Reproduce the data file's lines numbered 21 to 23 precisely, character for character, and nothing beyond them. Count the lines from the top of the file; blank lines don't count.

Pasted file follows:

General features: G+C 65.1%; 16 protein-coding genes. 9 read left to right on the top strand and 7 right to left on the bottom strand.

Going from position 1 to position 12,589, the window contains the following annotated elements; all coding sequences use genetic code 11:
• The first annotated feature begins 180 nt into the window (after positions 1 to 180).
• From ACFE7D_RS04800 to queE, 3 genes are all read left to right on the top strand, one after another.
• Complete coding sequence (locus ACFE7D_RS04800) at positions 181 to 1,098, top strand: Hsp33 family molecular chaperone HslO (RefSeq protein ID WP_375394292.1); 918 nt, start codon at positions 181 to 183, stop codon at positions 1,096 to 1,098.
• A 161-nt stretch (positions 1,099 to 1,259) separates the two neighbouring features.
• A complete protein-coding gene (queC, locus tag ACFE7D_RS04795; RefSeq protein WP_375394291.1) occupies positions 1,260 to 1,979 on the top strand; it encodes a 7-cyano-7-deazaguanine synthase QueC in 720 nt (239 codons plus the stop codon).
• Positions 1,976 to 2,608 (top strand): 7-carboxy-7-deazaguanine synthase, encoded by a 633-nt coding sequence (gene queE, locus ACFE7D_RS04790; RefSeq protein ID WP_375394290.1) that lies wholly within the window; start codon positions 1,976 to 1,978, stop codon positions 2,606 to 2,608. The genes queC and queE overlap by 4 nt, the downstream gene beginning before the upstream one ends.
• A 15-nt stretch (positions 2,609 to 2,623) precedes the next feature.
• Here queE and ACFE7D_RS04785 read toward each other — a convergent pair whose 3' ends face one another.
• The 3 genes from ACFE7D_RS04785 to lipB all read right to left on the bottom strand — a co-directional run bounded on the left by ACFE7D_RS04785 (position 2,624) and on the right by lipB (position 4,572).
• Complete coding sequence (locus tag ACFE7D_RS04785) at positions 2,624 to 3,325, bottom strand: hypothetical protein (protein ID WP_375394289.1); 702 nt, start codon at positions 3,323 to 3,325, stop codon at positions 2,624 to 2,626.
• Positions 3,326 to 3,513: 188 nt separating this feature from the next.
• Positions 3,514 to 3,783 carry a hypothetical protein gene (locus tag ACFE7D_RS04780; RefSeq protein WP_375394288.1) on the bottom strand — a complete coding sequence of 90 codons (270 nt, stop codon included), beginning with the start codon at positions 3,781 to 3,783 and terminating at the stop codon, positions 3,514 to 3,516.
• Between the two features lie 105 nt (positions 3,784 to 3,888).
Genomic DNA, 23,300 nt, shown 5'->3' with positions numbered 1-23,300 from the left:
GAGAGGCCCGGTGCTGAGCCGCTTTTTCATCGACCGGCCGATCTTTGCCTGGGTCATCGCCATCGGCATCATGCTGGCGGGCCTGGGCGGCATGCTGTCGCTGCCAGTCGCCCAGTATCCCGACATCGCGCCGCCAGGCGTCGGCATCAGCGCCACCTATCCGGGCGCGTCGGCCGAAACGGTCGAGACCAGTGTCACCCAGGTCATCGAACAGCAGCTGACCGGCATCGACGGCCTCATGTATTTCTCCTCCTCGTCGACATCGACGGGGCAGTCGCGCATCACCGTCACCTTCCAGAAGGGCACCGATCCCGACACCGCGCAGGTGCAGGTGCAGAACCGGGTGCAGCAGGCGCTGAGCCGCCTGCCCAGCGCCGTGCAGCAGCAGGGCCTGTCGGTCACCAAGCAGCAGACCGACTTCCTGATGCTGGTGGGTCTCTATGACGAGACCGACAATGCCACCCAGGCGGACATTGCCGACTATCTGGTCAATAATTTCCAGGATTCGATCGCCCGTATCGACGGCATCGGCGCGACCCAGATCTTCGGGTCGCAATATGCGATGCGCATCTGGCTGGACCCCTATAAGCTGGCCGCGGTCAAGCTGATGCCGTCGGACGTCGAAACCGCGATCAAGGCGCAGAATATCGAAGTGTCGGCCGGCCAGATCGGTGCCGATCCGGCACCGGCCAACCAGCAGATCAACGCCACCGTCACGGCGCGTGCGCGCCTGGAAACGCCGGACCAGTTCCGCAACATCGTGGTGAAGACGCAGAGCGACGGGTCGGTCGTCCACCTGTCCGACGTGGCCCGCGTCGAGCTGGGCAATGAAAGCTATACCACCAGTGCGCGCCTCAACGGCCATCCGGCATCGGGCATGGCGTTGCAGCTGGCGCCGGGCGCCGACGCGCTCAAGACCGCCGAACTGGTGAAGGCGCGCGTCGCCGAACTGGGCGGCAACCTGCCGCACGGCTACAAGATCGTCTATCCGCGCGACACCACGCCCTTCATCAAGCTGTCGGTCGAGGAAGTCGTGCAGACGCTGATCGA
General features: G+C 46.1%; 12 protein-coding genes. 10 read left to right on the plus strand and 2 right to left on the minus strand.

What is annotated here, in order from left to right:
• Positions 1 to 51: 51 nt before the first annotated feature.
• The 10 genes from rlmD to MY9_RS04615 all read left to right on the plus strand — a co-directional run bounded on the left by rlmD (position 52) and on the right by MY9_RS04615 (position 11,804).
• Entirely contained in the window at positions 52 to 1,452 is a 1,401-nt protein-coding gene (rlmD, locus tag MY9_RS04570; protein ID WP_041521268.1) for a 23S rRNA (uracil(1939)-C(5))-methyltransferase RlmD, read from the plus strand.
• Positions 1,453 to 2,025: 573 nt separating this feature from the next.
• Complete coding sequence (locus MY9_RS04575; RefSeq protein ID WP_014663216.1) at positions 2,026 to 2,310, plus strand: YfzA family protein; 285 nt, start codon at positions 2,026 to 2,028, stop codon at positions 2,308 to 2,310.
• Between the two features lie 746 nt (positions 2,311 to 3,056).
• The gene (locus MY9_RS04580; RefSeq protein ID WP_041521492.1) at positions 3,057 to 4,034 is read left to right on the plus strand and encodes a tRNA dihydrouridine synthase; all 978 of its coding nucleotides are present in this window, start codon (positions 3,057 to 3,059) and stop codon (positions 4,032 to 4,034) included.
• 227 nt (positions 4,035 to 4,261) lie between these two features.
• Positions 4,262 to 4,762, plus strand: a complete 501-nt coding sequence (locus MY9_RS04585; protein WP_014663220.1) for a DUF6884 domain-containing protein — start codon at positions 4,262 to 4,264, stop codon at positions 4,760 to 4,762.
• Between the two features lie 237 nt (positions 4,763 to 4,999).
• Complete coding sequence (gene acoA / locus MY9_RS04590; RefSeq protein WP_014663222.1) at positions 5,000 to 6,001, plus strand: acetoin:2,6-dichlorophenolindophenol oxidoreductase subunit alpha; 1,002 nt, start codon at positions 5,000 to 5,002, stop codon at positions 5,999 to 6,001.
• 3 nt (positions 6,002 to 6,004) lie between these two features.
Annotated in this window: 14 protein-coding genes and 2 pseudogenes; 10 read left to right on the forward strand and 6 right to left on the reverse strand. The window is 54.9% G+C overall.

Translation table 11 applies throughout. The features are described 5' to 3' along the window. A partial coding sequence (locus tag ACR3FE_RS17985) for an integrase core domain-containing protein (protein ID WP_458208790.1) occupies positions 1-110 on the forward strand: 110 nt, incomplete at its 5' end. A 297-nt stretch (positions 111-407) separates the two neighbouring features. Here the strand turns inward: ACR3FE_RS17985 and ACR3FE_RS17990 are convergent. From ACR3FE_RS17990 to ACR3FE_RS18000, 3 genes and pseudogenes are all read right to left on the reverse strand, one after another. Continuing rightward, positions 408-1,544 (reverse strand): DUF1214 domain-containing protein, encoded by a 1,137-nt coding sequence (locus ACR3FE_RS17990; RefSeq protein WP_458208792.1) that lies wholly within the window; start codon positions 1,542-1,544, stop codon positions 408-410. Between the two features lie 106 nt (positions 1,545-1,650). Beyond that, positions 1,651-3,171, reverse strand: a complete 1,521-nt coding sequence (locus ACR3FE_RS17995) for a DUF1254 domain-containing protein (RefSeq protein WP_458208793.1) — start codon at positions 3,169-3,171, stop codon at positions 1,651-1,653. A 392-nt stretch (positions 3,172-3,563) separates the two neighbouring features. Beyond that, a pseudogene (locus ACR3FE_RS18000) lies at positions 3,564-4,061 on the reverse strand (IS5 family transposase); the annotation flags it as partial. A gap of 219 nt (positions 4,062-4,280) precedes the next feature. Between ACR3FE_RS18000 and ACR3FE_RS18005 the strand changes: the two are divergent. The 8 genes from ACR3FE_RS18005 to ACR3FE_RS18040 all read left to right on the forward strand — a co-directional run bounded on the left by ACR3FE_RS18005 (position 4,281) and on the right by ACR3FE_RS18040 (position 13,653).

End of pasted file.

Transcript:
• The 10 genes from rlmD to MY9_RS04615 all read left to right on the plus strand — a co-directional run bounded on the left by rlmD (position 52) and on the right by MY9_RS04615 (position 11,804).
• Entirely contained in the window at positions 52 to 1,452 is a 1,401-nt protein-coding gene (rlmD, locus tag MY9_RS04570; protein ID WP_041521268.1) for a 23S rRNA (uracil(1939)-C(5))-methyltransferase RlmD, read from the plus strand.
• Positions 1,453 to 2,025: 573 nt separating this feature from the next.